United States: A Psychic Groundhog Predicts The End Of Winter

GettyImages-1203790101
Photo Credit: Randee Daddona/Newsday via Getty Images
Photo Credit: Randee Daddona/Newsday via Getty Images

When did we start trusting groundhogs’ psychic abilities? Since 1887, on February 2, or Groundhog Day, the whole nation impatiently awaits to see if the groundhog, Punxsutawney Phil, sees his shadow. If he does, it means there will be six more weeks of winter.

Latvia: Break Up With Them By Giving Them Shoes

shoes
Photo Credit: Andrew Tanglao / Unsplash
Photo Credit: Andrew Tanglao / Unsplash

In Latvia, there is a special significance to shoes and socks that will make you never want to receive them as a present. It’s believed the person you give them to will then just walk out of your life (in every sense of the word).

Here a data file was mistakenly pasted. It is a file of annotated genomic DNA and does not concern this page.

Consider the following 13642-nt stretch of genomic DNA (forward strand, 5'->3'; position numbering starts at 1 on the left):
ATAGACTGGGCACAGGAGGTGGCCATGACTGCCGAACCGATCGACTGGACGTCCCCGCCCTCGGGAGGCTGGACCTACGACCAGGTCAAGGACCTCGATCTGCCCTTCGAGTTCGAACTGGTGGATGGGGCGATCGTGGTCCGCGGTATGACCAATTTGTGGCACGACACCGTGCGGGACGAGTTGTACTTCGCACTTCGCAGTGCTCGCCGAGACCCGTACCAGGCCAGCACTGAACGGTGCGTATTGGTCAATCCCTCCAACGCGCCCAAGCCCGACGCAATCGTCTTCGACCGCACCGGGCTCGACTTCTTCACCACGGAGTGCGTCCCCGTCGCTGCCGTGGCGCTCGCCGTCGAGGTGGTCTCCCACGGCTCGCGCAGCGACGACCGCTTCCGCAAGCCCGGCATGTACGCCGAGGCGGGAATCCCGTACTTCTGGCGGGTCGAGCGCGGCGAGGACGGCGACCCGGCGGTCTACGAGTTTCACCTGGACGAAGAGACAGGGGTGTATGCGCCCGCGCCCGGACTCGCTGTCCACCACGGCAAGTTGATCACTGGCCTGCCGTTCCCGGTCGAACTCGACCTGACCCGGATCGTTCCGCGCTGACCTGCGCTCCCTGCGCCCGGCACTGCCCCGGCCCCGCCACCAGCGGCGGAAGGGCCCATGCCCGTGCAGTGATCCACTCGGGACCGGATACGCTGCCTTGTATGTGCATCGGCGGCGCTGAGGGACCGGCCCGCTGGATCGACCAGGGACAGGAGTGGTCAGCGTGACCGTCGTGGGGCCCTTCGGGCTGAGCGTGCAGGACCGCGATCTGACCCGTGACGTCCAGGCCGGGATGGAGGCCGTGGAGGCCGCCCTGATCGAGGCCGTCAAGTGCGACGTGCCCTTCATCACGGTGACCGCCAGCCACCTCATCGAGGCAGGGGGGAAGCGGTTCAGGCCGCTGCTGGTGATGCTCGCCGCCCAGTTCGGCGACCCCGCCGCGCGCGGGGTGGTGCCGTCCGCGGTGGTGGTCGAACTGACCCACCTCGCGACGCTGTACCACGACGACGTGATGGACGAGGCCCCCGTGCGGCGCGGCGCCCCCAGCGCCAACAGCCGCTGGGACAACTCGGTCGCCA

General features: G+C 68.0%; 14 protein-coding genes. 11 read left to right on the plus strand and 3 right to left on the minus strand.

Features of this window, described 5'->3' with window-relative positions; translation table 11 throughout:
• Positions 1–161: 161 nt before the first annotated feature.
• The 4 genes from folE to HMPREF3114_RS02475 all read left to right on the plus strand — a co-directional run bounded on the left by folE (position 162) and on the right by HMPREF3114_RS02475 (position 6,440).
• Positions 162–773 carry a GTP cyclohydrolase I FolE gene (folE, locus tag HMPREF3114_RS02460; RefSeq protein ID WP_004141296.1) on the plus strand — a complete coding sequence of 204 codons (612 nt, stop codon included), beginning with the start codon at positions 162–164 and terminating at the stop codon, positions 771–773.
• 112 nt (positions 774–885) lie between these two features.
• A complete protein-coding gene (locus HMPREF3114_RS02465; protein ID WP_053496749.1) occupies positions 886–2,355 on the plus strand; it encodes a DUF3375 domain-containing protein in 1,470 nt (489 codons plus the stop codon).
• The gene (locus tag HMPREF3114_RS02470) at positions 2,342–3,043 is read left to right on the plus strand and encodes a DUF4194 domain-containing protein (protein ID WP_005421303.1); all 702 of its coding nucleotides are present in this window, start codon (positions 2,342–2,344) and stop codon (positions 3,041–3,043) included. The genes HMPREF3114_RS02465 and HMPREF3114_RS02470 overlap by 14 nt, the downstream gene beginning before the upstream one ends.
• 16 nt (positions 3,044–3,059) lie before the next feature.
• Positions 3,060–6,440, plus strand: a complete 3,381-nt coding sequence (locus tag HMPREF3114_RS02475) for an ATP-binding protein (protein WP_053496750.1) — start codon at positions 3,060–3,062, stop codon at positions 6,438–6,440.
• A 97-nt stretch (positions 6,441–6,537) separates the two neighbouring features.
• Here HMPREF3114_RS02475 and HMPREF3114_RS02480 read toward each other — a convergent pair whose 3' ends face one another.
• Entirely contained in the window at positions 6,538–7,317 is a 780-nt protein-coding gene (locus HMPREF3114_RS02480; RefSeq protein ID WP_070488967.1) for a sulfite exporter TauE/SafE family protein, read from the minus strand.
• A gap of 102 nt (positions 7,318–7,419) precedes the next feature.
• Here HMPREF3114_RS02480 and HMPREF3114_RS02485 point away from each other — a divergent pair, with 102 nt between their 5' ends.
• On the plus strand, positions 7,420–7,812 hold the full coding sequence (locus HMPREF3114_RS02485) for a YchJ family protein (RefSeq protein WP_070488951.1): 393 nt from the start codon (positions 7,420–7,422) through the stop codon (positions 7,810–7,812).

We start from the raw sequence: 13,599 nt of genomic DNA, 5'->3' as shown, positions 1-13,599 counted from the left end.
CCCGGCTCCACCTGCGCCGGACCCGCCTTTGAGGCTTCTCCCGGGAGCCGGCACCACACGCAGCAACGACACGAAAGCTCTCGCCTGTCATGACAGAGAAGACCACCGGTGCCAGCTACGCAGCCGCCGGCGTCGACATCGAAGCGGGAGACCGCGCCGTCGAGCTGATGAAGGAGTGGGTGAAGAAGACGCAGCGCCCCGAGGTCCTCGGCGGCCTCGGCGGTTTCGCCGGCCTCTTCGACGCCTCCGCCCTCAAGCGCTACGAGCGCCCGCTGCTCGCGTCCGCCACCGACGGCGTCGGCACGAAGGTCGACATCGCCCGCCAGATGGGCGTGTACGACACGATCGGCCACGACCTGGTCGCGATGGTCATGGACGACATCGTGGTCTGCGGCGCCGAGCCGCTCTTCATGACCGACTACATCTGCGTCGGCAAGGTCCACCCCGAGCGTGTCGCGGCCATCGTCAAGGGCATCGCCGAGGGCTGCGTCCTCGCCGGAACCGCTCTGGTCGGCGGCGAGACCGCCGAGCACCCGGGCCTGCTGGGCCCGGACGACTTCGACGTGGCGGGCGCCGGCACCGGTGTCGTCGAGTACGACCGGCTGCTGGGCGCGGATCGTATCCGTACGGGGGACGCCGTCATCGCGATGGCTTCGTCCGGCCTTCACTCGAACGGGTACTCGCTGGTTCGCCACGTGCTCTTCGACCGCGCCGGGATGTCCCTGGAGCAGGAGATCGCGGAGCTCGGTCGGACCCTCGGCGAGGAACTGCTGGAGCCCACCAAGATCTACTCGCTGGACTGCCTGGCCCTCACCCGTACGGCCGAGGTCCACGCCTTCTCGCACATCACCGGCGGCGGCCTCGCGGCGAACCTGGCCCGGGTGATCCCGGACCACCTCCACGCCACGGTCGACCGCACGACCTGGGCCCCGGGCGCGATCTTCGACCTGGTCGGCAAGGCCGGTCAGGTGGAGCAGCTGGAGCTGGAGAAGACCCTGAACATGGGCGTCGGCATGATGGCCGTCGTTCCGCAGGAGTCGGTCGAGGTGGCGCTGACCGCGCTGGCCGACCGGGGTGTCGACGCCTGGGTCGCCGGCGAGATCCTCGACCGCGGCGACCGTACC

New Zealand: Throw A Tantrum Until You Scare Them Away

GettyImages-1204125710
Photo Credit: Fiona Goodall/Getty Images
Photo Credit: Fiona Goodall/Getty Images

The Haka tradition is a way of spectating that’s basically like throwing a tantrum or pretending to be Tarzan. It involves grunting, menacing facial expressions, loud chanting, stomping, howling, tongue wagging, and chest-thumping. It’s meant to strike fear and awe into the hearts of your opponents.

Moldova: Kidnap Your Bride

bride
Photo Credit: Marius Muresan / Unsplash
Photo Credit: Marius Muresan / Unsplash

Apparently, bride kidnapping is a tradition practiced in the Caucasus and some parts of Africa. It is now illegal, but the laws are relaxed about it in places like Kyrgyzstan, Chechnya, and Moldova. The practice is to kidnap the girl you wish to marry, and if she stays in your captivity for 2–3 days, she becomes your wife officially.